A report that focuses on attitudes to new car distribution
shows that consumers want to keep the industry’s ‘block exemption’. The findings
contradict the view that dealer networks have failed car buyers and that the
distribution system should be scrapped in 2002.
Published by Taylor Nelson Sofres, the report follows extensive
research in the five major European car markets, France, Germany, Italy, Spain
and the UK. In each country, consumers felt that selective and exclusive distribution
best suited the technical complexity of motor vehicles.
Strong competition between different makes of car was highlighted
as a key benefit of the current system. The convenience of dealer networks was
also felt to be important and over a third of buyers reported visiting at least
two dealerships of the same make to research and negotiate the best possible
Other findings show that the so-called ‘sales and servicing
link’ is highly valued. Franchised dealer services are seen as part of the overall
package when buying a new car. Consumers also recognise the role of manufacturers
in maintaining high standards of dealer selection, training and after sales
Facts and figures:
- 80 per cent of Europeans think that competition between
brands is strong. In the UK the figure is 73 per cent. 76 per cent considered
that competition has increased during the last decade.
- 59 per cent of Europeans and 55 per cent of UK customers
prefer to service within the franchised network after expiry of the warranty.
- 71 per cent of all polled agree with the statement ‘When
I buy a car I also buy the dealership for maintenance of the brand’.
- 90 per cent feel it is important that there is a local brand
specific outlet in case of problems when travelling locally and abroad.
- 83 per cent polled agreed with the statement ‘Getting the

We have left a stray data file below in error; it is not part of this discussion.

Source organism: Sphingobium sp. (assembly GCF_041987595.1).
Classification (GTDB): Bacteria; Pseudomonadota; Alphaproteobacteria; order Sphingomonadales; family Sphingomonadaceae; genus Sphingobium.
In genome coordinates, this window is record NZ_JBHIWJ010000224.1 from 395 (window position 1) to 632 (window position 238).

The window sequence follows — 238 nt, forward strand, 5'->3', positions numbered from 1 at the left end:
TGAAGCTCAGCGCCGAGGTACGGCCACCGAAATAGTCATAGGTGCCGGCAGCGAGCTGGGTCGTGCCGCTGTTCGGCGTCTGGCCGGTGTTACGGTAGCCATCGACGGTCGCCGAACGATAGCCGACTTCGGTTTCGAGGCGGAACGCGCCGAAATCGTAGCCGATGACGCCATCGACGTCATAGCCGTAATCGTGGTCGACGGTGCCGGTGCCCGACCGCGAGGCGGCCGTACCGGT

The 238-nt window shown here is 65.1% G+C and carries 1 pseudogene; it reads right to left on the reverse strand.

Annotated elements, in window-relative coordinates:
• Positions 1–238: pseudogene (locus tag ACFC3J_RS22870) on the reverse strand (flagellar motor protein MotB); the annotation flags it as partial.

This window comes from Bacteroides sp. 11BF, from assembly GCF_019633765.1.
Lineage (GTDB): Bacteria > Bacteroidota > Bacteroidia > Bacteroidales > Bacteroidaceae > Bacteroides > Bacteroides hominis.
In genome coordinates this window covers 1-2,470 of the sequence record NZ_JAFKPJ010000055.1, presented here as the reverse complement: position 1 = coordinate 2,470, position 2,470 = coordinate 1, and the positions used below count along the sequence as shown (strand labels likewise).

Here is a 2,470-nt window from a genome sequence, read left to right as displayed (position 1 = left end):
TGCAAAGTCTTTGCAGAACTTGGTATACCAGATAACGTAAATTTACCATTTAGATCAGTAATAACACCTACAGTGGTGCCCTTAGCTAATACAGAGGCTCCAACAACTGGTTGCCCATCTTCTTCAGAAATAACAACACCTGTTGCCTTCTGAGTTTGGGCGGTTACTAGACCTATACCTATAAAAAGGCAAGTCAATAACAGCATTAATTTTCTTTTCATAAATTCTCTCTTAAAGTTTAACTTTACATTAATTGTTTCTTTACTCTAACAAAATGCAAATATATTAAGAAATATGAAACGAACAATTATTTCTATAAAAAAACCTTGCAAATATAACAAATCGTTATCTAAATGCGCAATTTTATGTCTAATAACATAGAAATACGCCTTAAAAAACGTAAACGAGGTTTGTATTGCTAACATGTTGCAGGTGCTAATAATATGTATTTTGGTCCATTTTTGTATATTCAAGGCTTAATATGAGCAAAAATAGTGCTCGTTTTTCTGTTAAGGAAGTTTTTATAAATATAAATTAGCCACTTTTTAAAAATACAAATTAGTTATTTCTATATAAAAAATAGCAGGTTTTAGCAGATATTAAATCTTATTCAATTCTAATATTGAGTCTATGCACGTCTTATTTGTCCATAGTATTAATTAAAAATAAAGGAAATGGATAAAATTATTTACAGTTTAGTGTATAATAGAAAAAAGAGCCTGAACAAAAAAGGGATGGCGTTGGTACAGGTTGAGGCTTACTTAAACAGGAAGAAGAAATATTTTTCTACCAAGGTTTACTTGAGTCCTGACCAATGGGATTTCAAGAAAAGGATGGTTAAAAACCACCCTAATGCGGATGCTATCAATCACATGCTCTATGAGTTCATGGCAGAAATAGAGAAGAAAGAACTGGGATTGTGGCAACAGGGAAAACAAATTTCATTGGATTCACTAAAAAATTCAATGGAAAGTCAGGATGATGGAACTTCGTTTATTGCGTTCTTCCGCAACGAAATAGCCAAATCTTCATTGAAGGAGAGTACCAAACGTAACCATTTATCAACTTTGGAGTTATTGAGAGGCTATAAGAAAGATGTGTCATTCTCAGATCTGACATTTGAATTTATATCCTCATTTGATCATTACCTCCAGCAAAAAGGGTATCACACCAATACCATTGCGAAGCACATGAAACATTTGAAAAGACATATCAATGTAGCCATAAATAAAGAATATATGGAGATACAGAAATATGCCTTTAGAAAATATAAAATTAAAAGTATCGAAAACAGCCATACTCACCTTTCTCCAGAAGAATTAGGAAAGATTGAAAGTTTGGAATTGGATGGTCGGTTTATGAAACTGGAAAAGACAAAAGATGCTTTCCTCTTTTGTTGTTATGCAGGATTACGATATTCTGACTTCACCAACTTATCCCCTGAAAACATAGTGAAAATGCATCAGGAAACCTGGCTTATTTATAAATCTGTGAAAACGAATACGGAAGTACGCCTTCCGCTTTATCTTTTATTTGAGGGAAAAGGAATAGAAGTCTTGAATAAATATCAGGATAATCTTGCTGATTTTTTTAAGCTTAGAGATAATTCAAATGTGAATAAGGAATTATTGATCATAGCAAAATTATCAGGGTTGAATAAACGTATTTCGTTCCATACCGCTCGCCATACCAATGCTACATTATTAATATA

maintenance or repairs carried out by a garage of the same make, it is for
me an additional guarantee’.
- 35 per cent of Europeans visited at least two dealerships
representing the make they bought. 71 per cent of UK customers negotiated
- Consumers rejected new car sales through supermarkets. They
felt less confident about their ability to match franchised dealer standards,
reporting negative feelings for quality of aftersales service, repair safety
and provision of technical information.
Commenting on the research, SMMT Chief Executive Christopher
Macgowan said, ‘These findings fly in the face of reports that block exemption
works against the consumer interest. Car buyers here and in the rest of Europe
recognise that competition is strong and are not afraid to bargain hard for
the best deal. They also understand the technical complexity of a unique product
that is best served by a well-trained, dedicated sales and aftersales network.
This report shows that consumers are keen for it to continue.’
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Notes to editors.
- Taylor Nelson Sofres Automotive is the fourth largest market
research company in the world. www.tnsofres.com
- Over 800 new car buyers were polled in each country.
- The five countries polled represent over 80 per cent of
new car sales in Europe.
- Block exemption operates throughout the European Union.
The rules permit selective and exclusive distribution of motor vehicles through
franchised dealer networks. Similar systems operate in the US and Japan.
- The current block exemption regulation, EC 1475/95, will
be reviewed in September 2002.